24 May 2009

Ten lords a-blogging

Dr Grumble is a strong supporter of the House of Lords. There was a time when the House of Commons may have done its job properly but that is no longer the case. Like many others, Dr Grumble is thoroughly disenchanted with the career politicians who just do what they are told by the party whips. We need people in parliament who have had a life outside politics, who have some sort of expertise and who can think for themselves. The odd honourable independent does slip in to the Commons but they are few and far between. Dr Richard Taylor, a physician, is an example. How do you think he voted on the Iraq war? How much do you think he claimed in allowances compared with the others? You can find out here if you can't guess.

There are a good few blogging lords. Lord Darzi has a blog but it is rather lacklustre and best known for being something of a damp squib. In desperation Lord Darzi's blog has undergone a face lift and his fan even got a mention. Perhaps Dr Grumble is being unkind. Quite honestly he no longer reads the Darzi blog. Of nobles' blogs Dr Grumble prefers Lords of the Blog which has many more readers and some decent writers. Lords of the Blog is a genuine blog with contributors from all parties. Their lordships do not hesitate to put you right if you have got something wrong. That, of course, is the strength of blogging. Here is Baroness Murphy putting Dr Grumble right when he asked to be elevated to the House of Lords to increase the number of doctors in the second chamber:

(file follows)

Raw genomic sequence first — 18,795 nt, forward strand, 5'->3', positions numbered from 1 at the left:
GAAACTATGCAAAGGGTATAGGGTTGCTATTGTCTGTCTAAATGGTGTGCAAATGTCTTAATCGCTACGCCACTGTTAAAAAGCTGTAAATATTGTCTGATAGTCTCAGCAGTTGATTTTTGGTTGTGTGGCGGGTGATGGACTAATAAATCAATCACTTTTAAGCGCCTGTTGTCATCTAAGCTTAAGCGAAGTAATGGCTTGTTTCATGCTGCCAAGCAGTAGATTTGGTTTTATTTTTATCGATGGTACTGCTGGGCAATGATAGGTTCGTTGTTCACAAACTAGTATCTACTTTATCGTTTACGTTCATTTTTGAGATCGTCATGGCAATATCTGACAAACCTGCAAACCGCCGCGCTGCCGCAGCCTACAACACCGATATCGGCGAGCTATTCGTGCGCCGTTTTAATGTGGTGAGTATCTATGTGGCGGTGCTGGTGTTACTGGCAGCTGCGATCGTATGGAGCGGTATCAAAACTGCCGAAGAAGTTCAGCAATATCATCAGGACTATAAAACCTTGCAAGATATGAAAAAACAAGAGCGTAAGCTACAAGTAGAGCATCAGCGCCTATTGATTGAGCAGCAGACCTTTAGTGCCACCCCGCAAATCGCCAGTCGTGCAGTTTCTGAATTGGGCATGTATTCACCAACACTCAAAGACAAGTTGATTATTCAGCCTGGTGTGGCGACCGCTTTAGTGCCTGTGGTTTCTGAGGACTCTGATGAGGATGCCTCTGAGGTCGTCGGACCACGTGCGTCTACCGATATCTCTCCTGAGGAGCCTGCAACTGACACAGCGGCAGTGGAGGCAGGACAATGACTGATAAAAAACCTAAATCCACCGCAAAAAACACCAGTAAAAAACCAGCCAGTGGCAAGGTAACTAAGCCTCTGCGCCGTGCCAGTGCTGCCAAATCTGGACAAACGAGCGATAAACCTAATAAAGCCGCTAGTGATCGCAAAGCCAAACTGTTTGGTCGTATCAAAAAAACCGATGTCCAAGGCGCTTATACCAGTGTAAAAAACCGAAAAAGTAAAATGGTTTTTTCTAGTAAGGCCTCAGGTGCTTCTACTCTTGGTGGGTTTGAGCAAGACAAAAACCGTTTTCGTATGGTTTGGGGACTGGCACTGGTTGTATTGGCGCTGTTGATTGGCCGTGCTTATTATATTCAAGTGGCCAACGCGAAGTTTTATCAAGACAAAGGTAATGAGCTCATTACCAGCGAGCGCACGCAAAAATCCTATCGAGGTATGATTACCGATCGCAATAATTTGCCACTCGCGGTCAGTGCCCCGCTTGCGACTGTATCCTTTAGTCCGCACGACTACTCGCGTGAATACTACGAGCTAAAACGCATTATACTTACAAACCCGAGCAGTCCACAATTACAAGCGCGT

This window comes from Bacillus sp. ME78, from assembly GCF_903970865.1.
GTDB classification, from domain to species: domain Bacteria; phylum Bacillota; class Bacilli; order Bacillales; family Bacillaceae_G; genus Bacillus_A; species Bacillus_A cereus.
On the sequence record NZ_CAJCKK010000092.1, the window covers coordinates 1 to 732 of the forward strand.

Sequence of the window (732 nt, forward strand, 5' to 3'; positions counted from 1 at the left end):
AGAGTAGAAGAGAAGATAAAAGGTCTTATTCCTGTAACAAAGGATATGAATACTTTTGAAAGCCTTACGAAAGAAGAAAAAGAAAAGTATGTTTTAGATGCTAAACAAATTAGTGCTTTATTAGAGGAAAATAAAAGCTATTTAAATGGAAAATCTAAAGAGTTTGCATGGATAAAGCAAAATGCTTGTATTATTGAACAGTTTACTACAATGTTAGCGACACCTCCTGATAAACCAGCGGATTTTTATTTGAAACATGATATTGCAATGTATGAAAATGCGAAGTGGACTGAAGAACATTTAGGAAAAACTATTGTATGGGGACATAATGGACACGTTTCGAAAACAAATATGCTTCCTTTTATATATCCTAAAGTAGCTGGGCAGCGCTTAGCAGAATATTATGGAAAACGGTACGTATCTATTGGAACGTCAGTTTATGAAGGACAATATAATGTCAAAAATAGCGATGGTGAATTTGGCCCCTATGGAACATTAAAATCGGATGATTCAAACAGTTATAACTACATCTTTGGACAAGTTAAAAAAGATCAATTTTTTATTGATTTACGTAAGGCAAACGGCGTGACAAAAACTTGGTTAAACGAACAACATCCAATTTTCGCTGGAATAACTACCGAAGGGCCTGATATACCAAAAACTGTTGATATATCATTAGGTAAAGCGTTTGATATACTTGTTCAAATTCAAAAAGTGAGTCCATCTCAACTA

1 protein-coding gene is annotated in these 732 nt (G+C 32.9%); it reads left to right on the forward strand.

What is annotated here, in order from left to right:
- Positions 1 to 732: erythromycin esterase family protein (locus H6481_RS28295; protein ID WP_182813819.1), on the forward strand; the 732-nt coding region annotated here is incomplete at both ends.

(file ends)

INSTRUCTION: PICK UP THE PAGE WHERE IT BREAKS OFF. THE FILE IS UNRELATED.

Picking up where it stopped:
But Dr Grumble, we have lots of medics in the Lords of whom I am one of course. We have Murphy, Walton of Detchant, Turnberg, Finlay of Llandaff, Alderdice, Patel, Rea, Winston…and Darzi of course, plus at least 2 dentists, Colwyn and Gardner of Parkes, several trained nurses including Emerton. There are no doubt more that have slipped my mind for the moment. The health professions aren’t badly represented and of course on health policy we hold widely differing views, so that’s quite a bit reassuring.

It's sad that Dr Grumble who was angling to to become Lord Grumble of Blogspot was rebuffed but it's a great honour to be put right by a baroness. It's not actually the first time Dr Grumble has been put right by a baroness but that's not the point. Dr Grumble could be anybody. Baroness Murphy has no idea who Dr Grumble is but she still interacted as bloggers around the world do. It makes Dr Grumble feel that the democratic process is working. It's just rather unfortunate that it's the democracy bit that is completely missing from the Lords. Not that Dr Grumble wants an elected second chamber. Not at all. There is not much wrong with the House of Lords as it is. Quite often they come to what the public would consider to be the right decision when the Commons has got things very wrong. They do a lot of the donkey work on details that the Commons just cannot be bothered with. And, as for democracy, the elected chamber has the final say anyway. So what could be better than that?


sam said...

Yes you are being unkind to Professor Lord Darzi Dr G because you know why I am a fan:


Of course now that Medical Education for England is now up and running, we can add that too to Lord Darzi's list of what he has done for the uniors who are his fans too because he 'saved' them when nobody else could following MTAS 2007